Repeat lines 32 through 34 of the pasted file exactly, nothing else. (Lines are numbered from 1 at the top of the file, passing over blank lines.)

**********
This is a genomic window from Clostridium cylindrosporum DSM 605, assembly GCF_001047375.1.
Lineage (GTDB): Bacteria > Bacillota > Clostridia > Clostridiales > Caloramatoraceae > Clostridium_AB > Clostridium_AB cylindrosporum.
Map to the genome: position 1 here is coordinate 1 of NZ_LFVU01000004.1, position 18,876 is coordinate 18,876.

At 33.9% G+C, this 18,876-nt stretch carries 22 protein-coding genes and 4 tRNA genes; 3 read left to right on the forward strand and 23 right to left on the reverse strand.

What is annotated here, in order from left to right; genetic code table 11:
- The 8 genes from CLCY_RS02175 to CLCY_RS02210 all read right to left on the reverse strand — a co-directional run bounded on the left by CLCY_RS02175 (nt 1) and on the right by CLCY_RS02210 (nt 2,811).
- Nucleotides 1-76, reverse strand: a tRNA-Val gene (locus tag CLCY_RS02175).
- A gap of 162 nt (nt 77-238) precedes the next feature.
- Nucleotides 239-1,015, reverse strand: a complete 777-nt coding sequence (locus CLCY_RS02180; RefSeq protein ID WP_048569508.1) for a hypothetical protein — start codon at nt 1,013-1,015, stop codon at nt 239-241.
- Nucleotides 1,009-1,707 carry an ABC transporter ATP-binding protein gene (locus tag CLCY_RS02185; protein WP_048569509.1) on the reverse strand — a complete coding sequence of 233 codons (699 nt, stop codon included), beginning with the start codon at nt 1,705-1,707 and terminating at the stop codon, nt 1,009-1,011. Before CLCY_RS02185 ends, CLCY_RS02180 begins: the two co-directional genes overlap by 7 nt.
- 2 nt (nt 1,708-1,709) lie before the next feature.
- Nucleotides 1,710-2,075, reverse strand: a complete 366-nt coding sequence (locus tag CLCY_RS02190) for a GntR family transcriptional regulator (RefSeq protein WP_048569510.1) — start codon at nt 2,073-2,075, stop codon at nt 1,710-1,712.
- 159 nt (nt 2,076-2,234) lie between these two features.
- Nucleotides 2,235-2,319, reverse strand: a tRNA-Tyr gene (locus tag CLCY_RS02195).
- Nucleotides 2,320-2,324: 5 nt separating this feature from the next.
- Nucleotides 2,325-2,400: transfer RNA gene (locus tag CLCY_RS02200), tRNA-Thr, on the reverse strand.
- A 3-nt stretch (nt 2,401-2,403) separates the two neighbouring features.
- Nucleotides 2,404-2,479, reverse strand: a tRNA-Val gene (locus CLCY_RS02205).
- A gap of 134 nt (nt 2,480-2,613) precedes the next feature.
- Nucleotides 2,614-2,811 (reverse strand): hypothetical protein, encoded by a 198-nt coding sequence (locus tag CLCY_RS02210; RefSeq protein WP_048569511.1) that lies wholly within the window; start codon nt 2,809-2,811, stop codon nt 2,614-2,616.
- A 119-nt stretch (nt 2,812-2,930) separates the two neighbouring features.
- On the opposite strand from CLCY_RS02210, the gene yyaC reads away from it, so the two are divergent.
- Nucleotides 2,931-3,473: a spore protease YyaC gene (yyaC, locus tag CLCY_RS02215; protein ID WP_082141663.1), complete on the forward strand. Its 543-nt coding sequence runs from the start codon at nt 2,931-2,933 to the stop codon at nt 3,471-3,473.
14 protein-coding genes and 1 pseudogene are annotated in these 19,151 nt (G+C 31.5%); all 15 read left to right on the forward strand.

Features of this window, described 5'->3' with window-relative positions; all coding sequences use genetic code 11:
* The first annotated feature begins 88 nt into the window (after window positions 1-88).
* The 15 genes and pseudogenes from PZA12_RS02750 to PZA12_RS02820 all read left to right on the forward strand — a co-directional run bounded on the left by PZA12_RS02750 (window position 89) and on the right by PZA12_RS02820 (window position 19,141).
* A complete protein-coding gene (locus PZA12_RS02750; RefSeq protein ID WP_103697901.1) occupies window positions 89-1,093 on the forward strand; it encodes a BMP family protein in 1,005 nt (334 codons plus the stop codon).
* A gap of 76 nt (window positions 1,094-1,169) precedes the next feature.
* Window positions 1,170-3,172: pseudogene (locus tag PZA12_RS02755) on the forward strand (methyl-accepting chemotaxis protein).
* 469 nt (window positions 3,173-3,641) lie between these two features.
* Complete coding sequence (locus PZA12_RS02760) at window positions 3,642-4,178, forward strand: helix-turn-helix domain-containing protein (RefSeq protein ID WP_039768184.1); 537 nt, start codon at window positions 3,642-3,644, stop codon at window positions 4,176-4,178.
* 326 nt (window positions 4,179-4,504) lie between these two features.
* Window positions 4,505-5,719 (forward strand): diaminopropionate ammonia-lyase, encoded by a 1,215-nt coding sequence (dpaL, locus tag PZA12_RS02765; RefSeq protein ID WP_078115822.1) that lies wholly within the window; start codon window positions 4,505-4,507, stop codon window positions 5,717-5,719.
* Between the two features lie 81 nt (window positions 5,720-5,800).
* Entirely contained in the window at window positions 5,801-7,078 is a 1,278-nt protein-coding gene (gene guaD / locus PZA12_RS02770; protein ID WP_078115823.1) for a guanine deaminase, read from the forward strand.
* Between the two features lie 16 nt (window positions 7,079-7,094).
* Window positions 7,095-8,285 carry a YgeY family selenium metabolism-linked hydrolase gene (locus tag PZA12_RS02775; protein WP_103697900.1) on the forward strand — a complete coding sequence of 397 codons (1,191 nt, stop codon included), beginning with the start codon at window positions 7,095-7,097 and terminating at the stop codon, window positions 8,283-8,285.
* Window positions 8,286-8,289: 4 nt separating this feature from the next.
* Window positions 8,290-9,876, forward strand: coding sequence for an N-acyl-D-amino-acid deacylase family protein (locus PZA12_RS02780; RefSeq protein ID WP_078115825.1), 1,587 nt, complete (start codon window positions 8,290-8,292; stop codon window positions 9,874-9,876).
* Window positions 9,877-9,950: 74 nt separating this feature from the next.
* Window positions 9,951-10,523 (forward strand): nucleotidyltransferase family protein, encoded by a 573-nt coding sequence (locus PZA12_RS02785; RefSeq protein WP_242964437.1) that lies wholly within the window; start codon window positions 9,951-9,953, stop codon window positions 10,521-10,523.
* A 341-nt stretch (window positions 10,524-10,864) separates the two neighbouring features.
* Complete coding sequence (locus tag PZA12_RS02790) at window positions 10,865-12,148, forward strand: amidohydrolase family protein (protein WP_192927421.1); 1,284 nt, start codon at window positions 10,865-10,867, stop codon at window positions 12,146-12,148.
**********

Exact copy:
* Complete coding sequence (locus PZA12_RS02760) at window positions 3,642-4,178, forward strand: helix-turn-helix domain-containing protein (RefSeq protein ID WP_039768184.1); 537 nt, start codon at window positions 3,642-3,644, stop codon at window positions 4,176-4,178.
* 326 nt (window positions 4,179-4,504) lie between these two features.
* Window positions 4,505-5,719 (forward strand): diaminopropionate ammonia-lyase, encoded by a 1,215-nt coding sequence (dpaL, locus tag PZA12_RS02765; RefSeq protein ID WP_078115822.1) that lies wholly within the window; start codon window positions 4,505-4,507, stop codon window positions 5,717-5,719.